Reconsideration of Claims
The Federal Rules of Bankruptcy Procedure provide that a party in interest may move for reconsideration of an order allowing or disallowing a claim against the estate and that the court after a hearing on notice should enter an appropriate order. The reconsideration of a claim cannot upset proper distributions already made to holders of other allowed claims. Reconsideration that results in a higher allowed claim has the effect of suspending distributions to other similar claims until the reconsidered claim catches up. If distribution is made under a plan, reconsideration that allows a higher claim may have little if any effect.
A contested order allowing or disallowing a claim against the estate is subject to the Federal Rules of Civil Procedure one-year statute of limitation. However, a motion for the reconsideration of an order allowing or disallowing a claim against the estate entered without a contest is not subject to the one-year limitation.
Reconsideration of Claim within Court's Discretion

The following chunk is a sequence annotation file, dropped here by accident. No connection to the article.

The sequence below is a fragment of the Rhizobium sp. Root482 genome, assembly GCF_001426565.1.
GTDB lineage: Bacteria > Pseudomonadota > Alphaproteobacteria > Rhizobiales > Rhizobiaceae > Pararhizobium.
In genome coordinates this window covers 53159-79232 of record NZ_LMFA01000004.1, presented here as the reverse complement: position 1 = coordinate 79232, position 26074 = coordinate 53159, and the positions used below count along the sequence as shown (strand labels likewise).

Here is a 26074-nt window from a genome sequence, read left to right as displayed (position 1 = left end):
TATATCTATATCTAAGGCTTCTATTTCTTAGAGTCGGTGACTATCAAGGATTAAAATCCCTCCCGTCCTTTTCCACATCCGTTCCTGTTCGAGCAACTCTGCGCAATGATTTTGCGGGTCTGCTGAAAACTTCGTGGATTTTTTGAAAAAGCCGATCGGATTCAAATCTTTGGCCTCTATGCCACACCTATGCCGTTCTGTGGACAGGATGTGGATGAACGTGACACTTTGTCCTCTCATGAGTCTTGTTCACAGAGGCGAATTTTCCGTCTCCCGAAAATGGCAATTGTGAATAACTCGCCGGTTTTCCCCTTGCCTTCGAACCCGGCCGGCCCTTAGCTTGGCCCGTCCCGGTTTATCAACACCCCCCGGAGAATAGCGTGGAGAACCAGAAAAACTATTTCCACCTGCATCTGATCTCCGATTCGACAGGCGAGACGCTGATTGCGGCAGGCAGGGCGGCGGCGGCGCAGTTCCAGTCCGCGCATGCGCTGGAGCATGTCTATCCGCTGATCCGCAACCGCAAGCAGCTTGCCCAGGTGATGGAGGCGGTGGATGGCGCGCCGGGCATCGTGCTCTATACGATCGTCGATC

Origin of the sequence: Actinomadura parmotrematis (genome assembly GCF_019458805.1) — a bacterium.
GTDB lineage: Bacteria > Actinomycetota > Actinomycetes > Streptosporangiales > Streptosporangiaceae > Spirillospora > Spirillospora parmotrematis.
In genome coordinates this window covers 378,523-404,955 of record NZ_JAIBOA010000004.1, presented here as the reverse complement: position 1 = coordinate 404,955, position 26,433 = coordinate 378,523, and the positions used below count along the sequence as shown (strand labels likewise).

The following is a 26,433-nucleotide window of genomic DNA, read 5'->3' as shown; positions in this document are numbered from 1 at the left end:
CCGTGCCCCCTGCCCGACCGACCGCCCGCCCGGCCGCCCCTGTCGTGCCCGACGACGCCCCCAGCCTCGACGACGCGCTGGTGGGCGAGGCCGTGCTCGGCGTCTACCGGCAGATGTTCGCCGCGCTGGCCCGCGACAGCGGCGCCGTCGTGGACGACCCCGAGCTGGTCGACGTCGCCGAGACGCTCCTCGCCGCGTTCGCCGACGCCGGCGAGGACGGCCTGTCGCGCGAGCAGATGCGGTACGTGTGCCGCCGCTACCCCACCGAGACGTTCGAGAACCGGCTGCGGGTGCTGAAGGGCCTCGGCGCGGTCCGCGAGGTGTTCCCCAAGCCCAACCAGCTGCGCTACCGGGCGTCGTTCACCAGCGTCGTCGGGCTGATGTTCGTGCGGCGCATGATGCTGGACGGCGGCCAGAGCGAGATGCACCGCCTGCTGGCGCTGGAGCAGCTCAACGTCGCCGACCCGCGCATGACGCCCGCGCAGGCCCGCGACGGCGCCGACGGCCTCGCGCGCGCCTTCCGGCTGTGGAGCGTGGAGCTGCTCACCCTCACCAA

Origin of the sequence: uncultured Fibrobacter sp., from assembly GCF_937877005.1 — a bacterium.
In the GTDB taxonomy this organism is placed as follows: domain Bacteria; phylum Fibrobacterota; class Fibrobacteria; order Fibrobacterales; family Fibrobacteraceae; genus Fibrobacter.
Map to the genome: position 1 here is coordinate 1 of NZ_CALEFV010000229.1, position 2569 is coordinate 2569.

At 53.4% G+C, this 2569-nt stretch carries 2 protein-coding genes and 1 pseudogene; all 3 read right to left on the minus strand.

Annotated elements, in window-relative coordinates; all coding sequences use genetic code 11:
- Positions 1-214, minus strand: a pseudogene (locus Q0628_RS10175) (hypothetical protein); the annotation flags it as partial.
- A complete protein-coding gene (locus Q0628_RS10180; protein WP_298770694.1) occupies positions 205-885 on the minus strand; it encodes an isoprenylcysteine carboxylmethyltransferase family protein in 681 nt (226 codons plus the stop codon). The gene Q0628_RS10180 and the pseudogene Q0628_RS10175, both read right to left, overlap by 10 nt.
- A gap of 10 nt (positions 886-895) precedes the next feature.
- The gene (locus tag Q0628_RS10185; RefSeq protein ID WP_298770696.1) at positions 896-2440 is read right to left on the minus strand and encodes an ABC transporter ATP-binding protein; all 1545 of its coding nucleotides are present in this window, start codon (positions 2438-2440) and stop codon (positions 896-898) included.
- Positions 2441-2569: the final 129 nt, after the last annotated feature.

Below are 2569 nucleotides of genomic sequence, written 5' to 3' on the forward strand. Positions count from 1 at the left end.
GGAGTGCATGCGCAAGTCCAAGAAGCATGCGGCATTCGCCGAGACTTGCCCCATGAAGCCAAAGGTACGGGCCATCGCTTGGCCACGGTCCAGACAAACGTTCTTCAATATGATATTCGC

It is within the discretion of the court to reconsider a claim that has been previously allowed or disallowed. The court may abstain from reconsidering an order of allowance or disallowance without notice to any adverse party and without affording a hearing to the party seeking reconsideration. Notice and hearing, however, must be afforded to parties in interest when a motion to reconsider is granted, before the court can vacate or modify the order of allowance or disallowance.
Request for Reconsideration
Generally, claimants make requests for reconsideration of a disallowance, while trustees typically exercise the right to seek reconsideration of an allowed claim when there is a trustee that has qualified and is satisfactorily performing the duties of that office. The failure of a creditor to respond to a timely application for reconsideration of an allowed claim does not constitute an admission but it may be deemed a consent to a reconsideration.
Entry of Appropriate Order
In response to a timely request for reconsideration of orders allowing or disallowing claims against the estate, a court must enter an appropriate order according to the equities of the case, after weighing the extent and reasonableness of any delay, prejudice to the debtor and other creditors, effect on efficient administration, and the moving creditor's good faith. The grounds alleged for reconsideration need not necessarily be sufficient to require disallowance of the claim. The exact nature of an alleged error should be set forth. If new evidence has been discovered, an explanation as to why such evidence was not discovered earlier is required. When a court declines to reconsider a claim, the proper standard for review of such a decision is abuse of discretion.
Copyright 2012 LexisNexis, a division of Reed Elsevier Inc.